What the Tea Party Actually Does

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Dave Weigel makes the point that the Tea Party’s success or failure should be judged not just on whom they get elected (or don’t), but to what degree they are able to influence sitting Senators with the specter of a primary challenge. John McCain is a test case in how to survive: plunge right and go for the jugular. The soft-spoken, congenial Bob Bennett wasn’t so fortunate. However one counts your Christine O’Donnell spoilers or your Rand Paul victories in the general, the mere existence of the primary threat can affect decision-making in Congress. That takes us to Erick Erickson over at Red State, who has just unveiled his most sought-after Senate scalps for 2012:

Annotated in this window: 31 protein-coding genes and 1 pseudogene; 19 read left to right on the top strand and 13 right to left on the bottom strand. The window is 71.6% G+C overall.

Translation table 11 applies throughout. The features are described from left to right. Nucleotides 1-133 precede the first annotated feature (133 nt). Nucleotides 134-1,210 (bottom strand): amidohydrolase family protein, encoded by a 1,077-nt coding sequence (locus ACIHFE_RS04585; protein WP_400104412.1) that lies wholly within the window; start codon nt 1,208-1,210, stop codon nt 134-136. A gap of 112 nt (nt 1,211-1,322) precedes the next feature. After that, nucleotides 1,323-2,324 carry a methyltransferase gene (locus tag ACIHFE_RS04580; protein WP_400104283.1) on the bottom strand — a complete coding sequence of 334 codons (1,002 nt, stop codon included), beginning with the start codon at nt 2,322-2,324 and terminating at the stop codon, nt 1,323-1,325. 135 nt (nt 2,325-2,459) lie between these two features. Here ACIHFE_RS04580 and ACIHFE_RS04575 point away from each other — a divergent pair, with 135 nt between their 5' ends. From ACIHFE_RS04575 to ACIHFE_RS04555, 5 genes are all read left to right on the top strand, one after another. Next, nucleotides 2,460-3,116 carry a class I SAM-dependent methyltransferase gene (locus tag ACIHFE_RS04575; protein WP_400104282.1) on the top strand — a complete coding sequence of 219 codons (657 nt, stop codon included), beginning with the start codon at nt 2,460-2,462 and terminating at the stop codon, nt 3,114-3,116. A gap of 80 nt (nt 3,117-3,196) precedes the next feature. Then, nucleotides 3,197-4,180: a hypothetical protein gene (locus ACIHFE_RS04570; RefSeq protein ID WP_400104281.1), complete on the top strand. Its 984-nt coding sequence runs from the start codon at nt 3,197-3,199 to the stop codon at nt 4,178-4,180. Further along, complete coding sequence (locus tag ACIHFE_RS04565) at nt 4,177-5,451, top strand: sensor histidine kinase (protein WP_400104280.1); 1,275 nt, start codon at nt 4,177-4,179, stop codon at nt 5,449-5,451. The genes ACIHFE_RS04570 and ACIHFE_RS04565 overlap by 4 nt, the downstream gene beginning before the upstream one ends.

John Barasso (WY)
Scott Brown (MA)
Bob Corker (TN)
John Ensign (NV)
Orrin Hatch (UT)
Kay Bailey Hutchison (TX)
Jon Kyl (AZ)
Richard Lugar (IN)
Olympia Snowe (ME)
Roger Wicker (MS)

Hatch knows all too well what can happen in Utah. Same goes for Kyl in Arizona. Heck, Scott Brown knows the Tea Party can move the needle in Massachusetts because that’s how he got elected in the first place.  Primarying Brown or Olympia Snowe is not going to help Republicans hold seats in the northeast. But if they feel a Tea Party challenge nipping at their heels for two years, they might rethink a vote or two. And that’s the point of the whole endeavor in the first place, right?